Still full of energy and ideas, Folts wasn’t done considering new options. At one point, “I wanted to be a ballerina, and I danced and was a cheerleader until I was 30 years old,” she says. “I could not make this into a full-time career, even though I tried.”
Now 35, the Art Institute of Pittsburgh graduate found her place in the working world. For the past 12 years, her work as an interior designer has allowed her to be a problem-solver, putting her childhood creativity to good use for her clients.
“I am a design detective,” she explains, “getting to the truth about what a client needs, asking lots of questions and understanding how they work to design the best possible solution for them.”
As a 14-year-old growing up in one of Rochester’s inner-city neighborhoods, Lomax Campbell stumbled across a lifetime of inspiration while watching late-night TV with his mother.
“It was late, like one or two in the morning,” he says. “I was watching a show and the characters were driving Mercedes and BMWs. They were described as ‘newly minted MBAs.’ I didn’t know exactly what that was, but I knew what kind of cars they were driving. I said, ‘Mom, I want to grow up and get my MBA.’ She said, ‘That’s good, son, that would be nice.’”
The conversation stuck with Campbell for a long time. He is an assistant to the vice president in the division of Economic Development and Innovative Workforce Services at Monroe Community College. In addition to receiving a master’s degree in business administration from Rochester Institute of Technology, Campbell is pursuing a doctor of management degree at University of Maryland University College. He hopes to fulfill those requirements by May 2019.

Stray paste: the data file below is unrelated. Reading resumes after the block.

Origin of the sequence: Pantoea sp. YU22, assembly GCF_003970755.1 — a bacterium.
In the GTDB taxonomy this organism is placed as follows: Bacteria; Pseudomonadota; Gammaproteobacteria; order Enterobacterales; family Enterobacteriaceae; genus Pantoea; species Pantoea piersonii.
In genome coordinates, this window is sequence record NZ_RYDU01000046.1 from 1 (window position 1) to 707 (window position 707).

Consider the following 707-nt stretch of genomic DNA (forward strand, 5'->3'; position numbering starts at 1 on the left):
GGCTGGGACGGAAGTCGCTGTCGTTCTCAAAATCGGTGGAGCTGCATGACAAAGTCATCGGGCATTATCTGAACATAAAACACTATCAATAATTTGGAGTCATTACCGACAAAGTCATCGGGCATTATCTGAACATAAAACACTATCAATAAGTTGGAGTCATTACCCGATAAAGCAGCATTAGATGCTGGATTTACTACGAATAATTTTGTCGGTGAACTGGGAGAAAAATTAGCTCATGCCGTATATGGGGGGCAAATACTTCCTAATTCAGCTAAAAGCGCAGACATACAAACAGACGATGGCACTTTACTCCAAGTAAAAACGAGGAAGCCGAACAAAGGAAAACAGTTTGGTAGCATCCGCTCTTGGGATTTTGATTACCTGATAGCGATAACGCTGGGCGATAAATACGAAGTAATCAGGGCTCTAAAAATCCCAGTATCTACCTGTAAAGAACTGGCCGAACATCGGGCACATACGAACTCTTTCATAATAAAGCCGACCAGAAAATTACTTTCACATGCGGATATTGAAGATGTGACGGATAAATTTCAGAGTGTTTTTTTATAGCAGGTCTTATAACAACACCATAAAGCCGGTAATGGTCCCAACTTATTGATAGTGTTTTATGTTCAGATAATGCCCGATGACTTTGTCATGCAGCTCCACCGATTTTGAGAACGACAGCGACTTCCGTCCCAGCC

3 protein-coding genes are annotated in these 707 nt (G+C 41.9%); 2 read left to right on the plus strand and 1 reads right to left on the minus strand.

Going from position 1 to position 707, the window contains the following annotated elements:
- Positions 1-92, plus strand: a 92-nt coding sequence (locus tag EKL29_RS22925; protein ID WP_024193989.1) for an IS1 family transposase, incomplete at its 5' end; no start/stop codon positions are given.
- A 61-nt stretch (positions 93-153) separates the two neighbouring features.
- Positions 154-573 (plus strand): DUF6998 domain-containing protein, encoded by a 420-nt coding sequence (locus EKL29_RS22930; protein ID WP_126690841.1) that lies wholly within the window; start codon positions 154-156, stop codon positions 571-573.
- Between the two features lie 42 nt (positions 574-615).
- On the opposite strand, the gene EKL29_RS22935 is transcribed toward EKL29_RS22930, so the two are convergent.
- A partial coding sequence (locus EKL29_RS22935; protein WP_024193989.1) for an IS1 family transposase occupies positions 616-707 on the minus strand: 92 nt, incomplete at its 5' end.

That late-night TV session nearly two decades ago has paid off for Campbell, 33, who continues to feed his entrepreneurial spirit. For example, he once owned and operated a commercial photography company that counted local elected officials and clothing stores among its diverse clientele.
He has since closed that operation, but only to focus on other endeavors, such as the Rochester-based dance studio, Ballet Afrikana: Dance Prep Academy, which he runs with his wife, Ashley. While she teaches several forms of dance, Campbell, a 2013 Forty Under 40 honoree, offers courses featuring meditation, kemetic yoga, and a form of martial arts called capoeira.
Eager to help entrepreneurs succeed, Campbell, along with two others, has started an organization known as Black-Owned Business Rochester. Its website, at www.bobrochester.com, provides an online database that highlights businesses, nonprofits, groups and resources provided by African-Americans.
Looking back at the people who have made an impression on his life, Campbell recalls the advice of a college professor who encouraged him to keep an open mind about the way that doors open.
“We never know what opportunities will present themselves,” he says. “We just need to be prepared for them when they do.”
Travis Anderson is a Rochester-based freelance writer.